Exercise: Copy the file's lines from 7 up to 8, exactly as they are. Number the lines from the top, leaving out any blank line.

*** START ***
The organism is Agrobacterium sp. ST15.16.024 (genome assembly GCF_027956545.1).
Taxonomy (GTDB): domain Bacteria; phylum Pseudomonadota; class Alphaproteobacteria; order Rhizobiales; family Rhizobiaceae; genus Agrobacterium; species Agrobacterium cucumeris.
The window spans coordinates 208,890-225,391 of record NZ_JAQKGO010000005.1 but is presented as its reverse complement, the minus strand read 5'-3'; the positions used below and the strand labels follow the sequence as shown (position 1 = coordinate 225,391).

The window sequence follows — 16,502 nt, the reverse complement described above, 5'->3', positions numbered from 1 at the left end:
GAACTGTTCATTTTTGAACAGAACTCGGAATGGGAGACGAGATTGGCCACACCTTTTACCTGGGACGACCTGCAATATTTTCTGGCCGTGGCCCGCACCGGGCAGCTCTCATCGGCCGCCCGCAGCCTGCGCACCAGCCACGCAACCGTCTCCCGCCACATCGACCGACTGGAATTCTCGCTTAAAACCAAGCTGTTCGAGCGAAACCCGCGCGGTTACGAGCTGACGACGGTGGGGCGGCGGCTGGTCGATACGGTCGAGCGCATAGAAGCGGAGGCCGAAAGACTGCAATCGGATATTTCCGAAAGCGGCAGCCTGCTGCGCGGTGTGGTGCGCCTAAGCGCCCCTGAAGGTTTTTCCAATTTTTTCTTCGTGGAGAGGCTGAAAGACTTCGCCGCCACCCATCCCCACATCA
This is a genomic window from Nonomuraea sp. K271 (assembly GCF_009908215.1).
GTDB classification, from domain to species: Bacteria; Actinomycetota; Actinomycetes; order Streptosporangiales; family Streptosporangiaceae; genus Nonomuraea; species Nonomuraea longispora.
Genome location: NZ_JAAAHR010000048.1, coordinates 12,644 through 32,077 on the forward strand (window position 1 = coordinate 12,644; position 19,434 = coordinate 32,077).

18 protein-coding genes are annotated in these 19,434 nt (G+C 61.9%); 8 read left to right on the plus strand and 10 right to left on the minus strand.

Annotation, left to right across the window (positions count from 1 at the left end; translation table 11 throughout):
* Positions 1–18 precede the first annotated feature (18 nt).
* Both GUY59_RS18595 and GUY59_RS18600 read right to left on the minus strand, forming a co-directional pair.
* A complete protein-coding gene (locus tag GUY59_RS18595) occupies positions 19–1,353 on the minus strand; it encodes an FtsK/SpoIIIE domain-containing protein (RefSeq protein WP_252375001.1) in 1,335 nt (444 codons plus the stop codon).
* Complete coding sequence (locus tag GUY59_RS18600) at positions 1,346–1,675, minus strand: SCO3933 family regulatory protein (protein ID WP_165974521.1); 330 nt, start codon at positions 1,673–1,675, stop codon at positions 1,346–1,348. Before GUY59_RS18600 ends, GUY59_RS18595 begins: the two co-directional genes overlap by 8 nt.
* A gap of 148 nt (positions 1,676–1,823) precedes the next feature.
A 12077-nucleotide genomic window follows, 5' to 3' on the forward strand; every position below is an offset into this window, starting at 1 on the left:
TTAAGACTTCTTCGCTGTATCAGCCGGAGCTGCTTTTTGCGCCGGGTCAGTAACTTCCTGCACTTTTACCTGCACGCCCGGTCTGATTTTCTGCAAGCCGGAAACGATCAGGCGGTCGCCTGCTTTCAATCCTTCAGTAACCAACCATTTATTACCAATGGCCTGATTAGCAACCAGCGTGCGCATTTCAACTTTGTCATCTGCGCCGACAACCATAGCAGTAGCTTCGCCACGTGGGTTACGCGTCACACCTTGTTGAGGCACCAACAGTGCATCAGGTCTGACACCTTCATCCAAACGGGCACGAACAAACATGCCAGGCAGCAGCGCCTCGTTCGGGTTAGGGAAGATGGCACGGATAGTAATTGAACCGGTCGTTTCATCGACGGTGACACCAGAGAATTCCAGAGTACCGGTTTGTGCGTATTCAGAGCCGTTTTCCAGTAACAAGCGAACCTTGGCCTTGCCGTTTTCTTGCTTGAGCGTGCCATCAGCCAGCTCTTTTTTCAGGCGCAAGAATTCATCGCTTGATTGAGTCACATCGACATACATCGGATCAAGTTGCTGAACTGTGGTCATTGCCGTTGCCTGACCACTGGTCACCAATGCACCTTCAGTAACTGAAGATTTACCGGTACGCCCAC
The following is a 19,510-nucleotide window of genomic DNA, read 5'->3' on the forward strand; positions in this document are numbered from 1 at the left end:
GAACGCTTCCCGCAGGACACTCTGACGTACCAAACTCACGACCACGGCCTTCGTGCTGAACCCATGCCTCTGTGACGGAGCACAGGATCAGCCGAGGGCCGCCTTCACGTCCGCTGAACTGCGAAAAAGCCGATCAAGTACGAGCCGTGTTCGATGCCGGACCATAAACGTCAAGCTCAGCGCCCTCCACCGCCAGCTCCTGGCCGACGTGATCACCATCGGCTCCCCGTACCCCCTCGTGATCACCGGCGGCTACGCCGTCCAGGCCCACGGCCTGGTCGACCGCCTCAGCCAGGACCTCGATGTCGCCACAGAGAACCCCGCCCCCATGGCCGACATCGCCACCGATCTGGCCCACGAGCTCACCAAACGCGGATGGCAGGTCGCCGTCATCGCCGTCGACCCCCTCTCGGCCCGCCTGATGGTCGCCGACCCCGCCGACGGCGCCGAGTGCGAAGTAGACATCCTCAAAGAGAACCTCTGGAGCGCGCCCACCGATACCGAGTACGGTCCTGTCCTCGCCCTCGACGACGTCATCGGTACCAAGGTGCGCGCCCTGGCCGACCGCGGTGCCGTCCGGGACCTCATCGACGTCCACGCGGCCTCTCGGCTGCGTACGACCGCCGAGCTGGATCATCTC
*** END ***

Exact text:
GTDB classification, from domain to species: Bacteria; Actinomycetota; Actinomycetes; order Streptosporangiales; family Streptosporangiaceae; genus Nonomuraea; species Nonomuraea longispora.
Genome location: NZ_JAAAHR010000048.1, coordinates 12,644 through 32,077 on the forward strand (window position 1 = coordinate 12,644; position 19,434 = coordinate 32,077).